Gitchell’s Photography Celebrates 100 Years

Emmy -- April 10th, 2009

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We’ve been talking a lot about business laying off workers or shutting down completely. So, in a time where businesses seem to be failing left and right it’s nice to hear about one that is thriving. Gitchell’s Photography is celebrating its 100th anniversary this month. Not only have they been in business for 100 years, but the business has always been owned and operated by a member of the Gitchell’s family. Brothers John and Frank Gitchell opened the first studio in Charlottesville in 1909. During that same year, they opened a second location in Harrisonburg. In 1951 John Gitchell Jr. joined the business, and in 1954 he purchased the current location. Then, in 1979 his daughter Christa Gitchell joined him at the studio, and in 1986 she became the owner. So how does a business last for 100 years, and what changes over the course of that time? I spoke with the current owner Christa about the success of Gitchell’s.

What was the transition from film to digital like for you? “Very tough! I had used film for 25 years. I had a system and I was scared of changing that system. I didn’t understand digital and I was afraid of change. When digital first came out the quality wasn’t that great so I stuck with film until the quality improved. Now we don’t use film for anything.

About that time Bruce, my husband, was ready to move from his job and loved being here. I had an employee I was ready to get rid of, so I had Bruce come here and that has taken a ton of stress off of me because he takes so much work off of my shoulders. He’s very creative with the pictures after they’ve been taken. I don’t think people realize everything that we can do here.”

If your grandfather John were still alive, is there anything that would be the same for him about the business? “Customer service. That hasn’t changed over the course of the years. You have to love people to be in this business.”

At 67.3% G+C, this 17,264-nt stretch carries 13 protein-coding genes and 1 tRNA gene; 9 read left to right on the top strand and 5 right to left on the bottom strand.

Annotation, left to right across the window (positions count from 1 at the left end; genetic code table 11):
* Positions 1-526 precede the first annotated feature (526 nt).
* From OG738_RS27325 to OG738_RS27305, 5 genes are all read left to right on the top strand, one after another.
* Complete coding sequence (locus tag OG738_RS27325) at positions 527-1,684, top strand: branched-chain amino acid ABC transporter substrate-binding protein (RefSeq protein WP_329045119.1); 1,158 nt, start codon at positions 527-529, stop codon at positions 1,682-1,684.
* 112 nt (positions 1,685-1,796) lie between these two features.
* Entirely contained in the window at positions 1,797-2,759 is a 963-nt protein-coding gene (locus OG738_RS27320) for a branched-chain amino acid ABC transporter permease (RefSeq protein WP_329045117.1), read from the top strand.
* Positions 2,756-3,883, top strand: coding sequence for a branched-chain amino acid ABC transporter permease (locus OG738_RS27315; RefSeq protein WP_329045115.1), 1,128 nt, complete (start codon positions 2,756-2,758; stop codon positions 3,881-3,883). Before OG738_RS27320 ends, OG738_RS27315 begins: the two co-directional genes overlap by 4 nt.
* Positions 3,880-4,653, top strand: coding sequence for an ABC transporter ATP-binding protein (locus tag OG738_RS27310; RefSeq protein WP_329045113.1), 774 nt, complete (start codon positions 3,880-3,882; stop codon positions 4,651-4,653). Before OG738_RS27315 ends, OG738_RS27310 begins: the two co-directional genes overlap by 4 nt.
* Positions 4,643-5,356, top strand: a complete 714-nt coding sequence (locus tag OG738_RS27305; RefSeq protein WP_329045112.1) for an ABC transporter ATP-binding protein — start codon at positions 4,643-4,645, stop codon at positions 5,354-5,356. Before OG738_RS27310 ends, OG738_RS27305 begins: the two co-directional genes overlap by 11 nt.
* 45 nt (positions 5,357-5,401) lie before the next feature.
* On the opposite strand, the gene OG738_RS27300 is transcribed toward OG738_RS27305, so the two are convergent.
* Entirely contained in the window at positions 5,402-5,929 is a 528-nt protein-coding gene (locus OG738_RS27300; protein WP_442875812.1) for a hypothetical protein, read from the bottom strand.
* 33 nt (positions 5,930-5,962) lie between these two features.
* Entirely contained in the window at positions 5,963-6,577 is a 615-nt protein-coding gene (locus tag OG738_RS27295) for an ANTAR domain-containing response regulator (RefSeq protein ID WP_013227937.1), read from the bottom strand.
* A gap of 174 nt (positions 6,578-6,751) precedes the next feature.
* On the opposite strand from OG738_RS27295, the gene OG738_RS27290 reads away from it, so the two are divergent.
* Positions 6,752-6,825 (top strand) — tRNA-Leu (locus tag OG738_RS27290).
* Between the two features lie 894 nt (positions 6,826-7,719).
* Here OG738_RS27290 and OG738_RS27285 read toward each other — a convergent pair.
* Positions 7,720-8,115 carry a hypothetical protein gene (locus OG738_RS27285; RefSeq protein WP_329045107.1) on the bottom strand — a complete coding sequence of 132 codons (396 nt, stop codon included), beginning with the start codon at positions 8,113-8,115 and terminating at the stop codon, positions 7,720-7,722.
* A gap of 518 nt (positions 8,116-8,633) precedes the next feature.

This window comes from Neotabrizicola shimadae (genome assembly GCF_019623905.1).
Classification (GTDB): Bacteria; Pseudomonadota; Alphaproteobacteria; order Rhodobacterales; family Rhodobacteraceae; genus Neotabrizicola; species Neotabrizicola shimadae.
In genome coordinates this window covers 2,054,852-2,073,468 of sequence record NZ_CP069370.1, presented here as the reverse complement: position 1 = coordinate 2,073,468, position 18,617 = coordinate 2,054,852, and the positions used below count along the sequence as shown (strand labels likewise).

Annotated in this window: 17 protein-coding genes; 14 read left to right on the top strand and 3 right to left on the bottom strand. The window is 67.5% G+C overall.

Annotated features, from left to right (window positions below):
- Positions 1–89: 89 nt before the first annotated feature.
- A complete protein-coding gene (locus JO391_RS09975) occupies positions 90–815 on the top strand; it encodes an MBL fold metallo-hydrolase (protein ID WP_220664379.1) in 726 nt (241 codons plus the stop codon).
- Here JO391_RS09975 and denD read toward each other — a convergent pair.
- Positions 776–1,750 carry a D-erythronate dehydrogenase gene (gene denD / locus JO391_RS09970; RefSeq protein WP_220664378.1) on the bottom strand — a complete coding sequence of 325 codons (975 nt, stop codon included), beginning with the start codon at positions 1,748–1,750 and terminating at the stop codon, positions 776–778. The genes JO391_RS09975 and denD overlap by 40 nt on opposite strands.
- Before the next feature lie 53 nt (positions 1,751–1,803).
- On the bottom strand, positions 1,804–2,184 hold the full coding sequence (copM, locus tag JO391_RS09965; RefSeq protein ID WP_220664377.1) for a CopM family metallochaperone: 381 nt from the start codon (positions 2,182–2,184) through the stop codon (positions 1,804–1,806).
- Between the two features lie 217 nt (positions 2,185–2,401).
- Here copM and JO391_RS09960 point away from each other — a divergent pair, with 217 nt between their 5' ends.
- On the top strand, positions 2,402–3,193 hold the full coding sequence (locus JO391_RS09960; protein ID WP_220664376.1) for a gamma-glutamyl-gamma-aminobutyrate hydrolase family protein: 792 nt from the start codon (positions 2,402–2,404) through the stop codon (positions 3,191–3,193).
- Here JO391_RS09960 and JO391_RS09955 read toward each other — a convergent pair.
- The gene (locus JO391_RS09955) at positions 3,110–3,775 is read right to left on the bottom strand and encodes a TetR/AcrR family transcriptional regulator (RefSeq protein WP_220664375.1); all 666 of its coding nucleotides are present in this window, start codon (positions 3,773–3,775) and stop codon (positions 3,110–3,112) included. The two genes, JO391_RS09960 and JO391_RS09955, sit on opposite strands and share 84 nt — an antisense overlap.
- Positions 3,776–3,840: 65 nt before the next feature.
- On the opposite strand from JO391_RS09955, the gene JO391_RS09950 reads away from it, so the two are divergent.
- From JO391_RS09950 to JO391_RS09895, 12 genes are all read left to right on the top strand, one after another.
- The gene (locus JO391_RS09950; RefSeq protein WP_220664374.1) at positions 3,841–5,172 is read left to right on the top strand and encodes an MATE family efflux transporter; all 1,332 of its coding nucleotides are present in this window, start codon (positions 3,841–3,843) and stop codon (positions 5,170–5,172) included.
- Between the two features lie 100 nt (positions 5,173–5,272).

What would be different for him? “Technology. We can do things now that we never could before. We can restore old photos using Photoshop to make them new again. We can e-mail a customer their wedding album so that they can look through it and make changes without having to come into the store.”

Did you always know that you would take over the family business, or is this something that just happened? “I fell into it. I was nursing school. My father’s health got bad and I came in to help him. His health never got any better so I never looked back. It gets in your blood.”

What is your favorite part of this job? “The kids. I love to shoot preschools because they’re so much fun. I enjoy being my own boss and setting my own schedule.”

What is your least favorite part? “Sitting in front of the computer. I don’t like it when it gets so busy that it becomes overwhelming. I like to be busy, but not so busy that I don’t have any time off and that’s about 8 months out of the year. I’ve become used to it but I don’t like working every single weekend. When I have a day off on the weekend I’m selfish about spending time with my family. I just don’t get much time off. When I go to the beach I take my camera, but I don’t take pictures. It gets old being the professional photographer everywhere I go.”